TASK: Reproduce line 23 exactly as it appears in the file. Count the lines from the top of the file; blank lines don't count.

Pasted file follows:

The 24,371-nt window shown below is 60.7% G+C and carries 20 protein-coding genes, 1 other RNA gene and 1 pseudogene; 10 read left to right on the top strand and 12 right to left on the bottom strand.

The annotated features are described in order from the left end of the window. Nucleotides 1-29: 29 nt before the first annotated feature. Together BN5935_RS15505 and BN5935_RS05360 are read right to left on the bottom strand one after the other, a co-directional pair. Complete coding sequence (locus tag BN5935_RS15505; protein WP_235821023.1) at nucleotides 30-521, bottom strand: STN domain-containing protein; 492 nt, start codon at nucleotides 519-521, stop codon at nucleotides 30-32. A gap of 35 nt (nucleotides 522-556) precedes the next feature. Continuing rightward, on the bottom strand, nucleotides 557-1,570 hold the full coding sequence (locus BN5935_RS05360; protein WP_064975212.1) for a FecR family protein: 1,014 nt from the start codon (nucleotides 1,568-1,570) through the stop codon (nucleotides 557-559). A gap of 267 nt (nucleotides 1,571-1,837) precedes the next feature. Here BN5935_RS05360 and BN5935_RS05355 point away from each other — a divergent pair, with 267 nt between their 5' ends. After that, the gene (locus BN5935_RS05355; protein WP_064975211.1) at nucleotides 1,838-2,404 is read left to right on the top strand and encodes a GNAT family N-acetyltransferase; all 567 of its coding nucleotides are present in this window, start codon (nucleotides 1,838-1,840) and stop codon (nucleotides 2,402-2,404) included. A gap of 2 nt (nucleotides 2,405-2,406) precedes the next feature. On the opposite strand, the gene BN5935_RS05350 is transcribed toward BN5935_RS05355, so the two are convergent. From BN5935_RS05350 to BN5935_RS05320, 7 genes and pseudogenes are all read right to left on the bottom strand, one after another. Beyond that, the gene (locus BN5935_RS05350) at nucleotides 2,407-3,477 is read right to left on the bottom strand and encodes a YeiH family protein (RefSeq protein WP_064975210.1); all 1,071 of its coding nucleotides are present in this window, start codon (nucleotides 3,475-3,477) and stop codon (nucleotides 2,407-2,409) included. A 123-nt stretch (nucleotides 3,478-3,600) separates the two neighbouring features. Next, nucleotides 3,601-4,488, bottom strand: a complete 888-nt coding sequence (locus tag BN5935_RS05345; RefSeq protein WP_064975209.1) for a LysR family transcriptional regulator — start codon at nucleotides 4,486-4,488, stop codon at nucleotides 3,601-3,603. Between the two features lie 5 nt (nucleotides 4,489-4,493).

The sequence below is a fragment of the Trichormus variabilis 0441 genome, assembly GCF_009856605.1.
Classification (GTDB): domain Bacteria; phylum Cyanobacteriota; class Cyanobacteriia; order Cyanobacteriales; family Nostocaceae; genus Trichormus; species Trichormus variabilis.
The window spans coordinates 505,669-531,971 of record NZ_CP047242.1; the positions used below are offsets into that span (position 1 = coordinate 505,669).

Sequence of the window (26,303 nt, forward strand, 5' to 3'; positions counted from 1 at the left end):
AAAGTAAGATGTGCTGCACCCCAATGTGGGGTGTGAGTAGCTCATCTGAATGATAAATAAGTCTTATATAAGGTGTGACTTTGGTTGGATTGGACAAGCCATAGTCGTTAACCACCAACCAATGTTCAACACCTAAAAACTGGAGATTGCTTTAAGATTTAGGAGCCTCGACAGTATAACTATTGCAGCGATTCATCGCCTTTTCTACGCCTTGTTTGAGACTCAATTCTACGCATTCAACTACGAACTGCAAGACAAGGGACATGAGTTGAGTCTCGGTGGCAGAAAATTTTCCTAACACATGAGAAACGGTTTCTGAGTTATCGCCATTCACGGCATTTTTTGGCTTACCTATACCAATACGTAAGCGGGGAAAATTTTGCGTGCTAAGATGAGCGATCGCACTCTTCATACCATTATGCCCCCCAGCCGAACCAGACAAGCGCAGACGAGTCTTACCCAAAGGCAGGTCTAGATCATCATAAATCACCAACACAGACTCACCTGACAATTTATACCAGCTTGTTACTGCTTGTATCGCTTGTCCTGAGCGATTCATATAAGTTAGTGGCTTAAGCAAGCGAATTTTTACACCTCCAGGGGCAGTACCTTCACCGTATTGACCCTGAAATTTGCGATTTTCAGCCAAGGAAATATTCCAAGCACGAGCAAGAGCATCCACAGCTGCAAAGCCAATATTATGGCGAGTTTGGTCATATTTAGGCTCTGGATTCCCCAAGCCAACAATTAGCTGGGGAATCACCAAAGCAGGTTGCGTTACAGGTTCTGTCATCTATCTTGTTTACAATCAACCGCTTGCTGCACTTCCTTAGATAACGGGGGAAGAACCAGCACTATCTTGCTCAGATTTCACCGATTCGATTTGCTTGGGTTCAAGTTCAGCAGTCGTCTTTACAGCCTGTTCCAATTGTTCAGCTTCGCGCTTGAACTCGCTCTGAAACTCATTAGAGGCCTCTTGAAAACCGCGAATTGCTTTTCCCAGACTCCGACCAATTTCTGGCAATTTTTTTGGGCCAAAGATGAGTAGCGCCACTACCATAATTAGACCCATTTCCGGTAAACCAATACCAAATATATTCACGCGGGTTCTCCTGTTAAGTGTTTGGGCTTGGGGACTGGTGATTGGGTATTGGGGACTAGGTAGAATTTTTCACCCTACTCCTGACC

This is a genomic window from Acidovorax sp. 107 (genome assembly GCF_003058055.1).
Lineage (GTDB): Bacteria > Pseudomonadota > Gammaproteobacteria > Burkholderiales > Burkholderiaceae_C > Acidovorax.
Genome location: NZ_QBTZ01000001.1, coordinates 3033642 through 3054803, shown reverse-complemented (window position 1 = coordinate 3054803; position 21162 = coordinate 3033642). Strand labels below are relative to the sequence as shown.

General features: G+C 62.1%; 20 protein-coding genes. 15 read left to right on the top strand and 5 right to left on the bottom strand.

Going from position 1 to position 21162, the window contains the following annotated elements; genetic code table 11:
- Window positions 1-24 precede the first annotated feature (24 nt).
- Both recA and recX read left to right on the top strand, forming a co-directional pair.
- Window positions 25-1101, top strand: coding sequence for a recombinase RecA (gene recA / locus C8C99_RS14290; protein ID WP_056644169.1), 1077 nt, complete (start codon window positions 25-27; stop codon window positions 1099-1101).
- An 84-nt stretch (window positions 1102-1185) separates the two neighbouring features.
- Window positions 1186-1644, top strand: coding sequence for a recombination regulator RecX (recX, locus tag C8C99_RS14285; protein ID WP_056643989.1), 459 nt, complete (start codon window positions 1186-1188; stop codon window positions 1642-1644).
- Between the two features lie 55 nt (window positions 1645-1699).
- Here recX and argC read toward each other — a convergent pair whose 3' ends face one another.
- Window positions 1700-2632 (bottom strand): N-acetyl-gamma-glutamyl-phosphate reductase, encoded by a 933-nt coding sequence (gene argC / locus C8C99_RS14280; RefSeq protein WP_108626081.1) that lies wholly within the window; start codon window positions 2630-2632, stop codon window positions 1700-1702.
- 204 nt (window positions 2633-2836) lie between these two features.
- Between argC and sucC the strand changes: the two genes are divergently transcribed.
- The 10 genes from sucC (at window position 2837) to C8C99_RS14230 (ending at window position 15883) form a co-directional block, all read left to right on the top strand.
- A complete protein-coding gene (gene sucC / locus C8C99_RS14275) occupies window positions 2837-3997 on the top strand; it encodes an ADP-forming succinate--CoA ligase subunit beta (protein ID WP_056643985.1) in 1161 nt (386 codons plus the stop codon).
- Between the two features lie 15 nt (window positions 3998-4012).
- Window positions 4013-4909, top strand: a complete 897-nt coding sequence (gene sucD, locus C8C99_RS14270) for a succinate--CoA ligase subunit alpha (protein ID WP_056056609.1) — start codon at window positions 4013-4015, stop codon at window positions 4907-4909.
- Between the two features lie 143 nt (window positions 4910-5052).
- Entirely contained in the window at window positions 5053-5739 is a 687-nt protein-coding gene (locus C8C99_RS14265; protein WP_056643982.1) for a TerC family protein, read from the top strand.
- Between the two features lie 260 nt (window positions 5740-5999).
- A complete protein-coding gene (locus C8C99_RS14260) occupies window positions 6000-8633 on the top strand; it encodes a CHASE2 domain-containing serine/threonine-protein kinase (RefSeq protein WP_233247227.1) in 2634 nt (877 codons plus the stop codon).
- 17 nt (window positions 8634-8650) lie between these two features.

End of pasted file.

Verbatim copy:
- The 10 genes from sucC (at window position 2837) to C8C99_RS14230 (ending at window position 15883) form a co-directional block, all read left to right on the top strand.